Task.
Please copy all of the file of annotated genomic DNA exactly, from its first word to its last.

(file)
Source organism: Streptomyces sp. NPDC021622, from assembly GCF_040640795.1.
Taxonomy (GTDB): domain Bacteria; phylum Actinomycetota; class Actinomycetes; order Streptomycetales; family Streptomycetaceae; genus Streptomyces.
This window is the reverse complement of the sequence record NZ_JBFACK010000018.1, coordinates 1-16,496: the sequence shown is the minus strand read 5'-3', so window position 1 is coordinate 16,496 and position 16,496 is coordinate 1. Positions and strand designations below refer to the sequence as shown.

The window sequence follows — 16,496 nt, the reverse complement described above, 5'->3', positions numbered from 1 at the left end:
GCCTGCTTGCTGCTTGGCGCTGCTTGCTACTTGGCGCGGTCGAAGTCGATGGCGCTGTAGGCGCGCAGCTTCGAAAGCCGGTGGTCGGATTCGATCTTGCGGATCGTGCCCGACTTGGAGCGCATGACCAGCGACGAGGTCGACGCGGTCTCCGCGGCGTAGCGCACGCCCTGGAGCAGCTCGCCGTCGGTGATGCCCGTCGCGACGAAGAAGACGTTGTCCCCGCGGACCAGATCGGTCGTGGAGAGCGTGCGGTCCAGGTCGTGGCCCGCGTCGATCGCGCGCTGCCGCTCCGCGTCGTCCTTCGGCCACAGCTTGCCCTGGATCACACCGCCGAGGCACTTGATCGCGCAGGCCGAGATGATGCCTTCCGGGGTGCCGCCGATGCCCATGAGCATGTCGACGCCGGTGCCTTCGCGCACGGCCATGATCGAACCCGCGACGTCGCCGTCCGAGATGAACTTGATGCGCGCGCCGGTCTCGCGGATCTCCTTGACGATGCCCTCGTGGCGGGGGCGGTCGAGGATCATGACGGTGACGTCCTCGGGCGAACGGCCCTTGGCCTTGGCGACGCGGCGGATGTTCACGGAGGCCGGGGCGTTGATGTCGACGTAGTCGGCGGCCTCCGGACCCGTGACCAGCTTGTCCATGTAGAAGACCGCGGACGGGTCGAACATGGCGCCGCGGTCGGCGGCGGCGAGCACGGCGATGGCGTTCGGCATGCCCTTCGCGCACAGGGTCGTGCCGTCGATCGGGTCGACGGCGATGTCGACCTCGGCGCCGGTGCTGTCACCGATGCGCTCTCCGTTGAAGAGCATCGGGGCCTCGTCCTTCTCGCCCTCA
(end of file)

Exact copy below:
Source organism: Streptomyces sp. NPDC021622, from assembly GCF_040640795.1.
Taxonomy (GTDB): domain Bacteria; phylum Actinomycetota; class Actinomycetes; order Streptomycetales; family Streptomycetaceae; genus Streptomyces.
This window is the reverse complement of the sequence record NZ_JBFACK010000018.1, coordinates 1-16,496: the sequence shown is the minus strand read 5'-3', so window position 1 is coordinate 16,496 and position 16,496 is coordinate 1. Positions and strand designations below refer to the sequence as shown.

The window sequence follows — 16,496 nt, the reverse complement described above, 5'->3', positions numbered from 1 at the left end:
GCCTGCTTGCTGCTTGGCGCTGCTTGCTACTTGGCGCGGTCGAAGTCGATGGCGCTGTAGGCGCGCAGCTTCGAAAGCCGGTGGTCGGATTCGATCTTGCGGATCGTGCCCGACTTGGAGCGCATGACCAGCGACGAGGTCGACGCGGTCTCCGCGGCGTAGCGCACGCCCTGGAGCAGCTCGCCGTCGGTGATGCCCGTCGCGACGAAGAAGACGTTGTCCCCGCGGACCAGATCGGTCGTGGAGAGCGTGCGGTCCAGGTCGTGGCCCGCGTCGATCGCGCGCTGCCGCTCCGCGTCGTCCTTCGGCCACAGCTTGCCCTGGATCACACCGCCGAGGCACTTGATCGCGCAGGCCGAGATGATGCCTTCCGGGGTGCCGCCGATGCCCATGAGCATGTCGACGCCGGTGCCTTCGCGCACGGCCATGATCGAACCCGCGACGTCGCCGTCCGAGATGAACTTGATGCGCGCGCCGGTCTCGCGGATCTCCTTGACGATGCCCTCGTGGCGGGGGCGGTCGAGGATCATGACGGTGACGTCCTCGGGCGAACGGCCCTTGGCCTTGGCGACGCGGCGGATGTTCACGGAGGCCGGGGCGTTGATGTCGACGTAGTCGGCGGCCTCCGGACCCGTGACCAGCTTGTCCATGTAGAAGACCGCGGACGGGTCGAACATGGCGCCGCGGTCGGCGGCGGCGAGCACGGCGATGGCGTTCGGCATGCCCTTCGCGCACAGGGTCGTGCCGTCGATCGGGTCGACGGCGATGTCGACCTCGGCGCCGGTGCTGTCACCGATGCGCTCTCCGTTGAAGAGCATCGGGGCCTCGTCCTTCTCGCCCTCA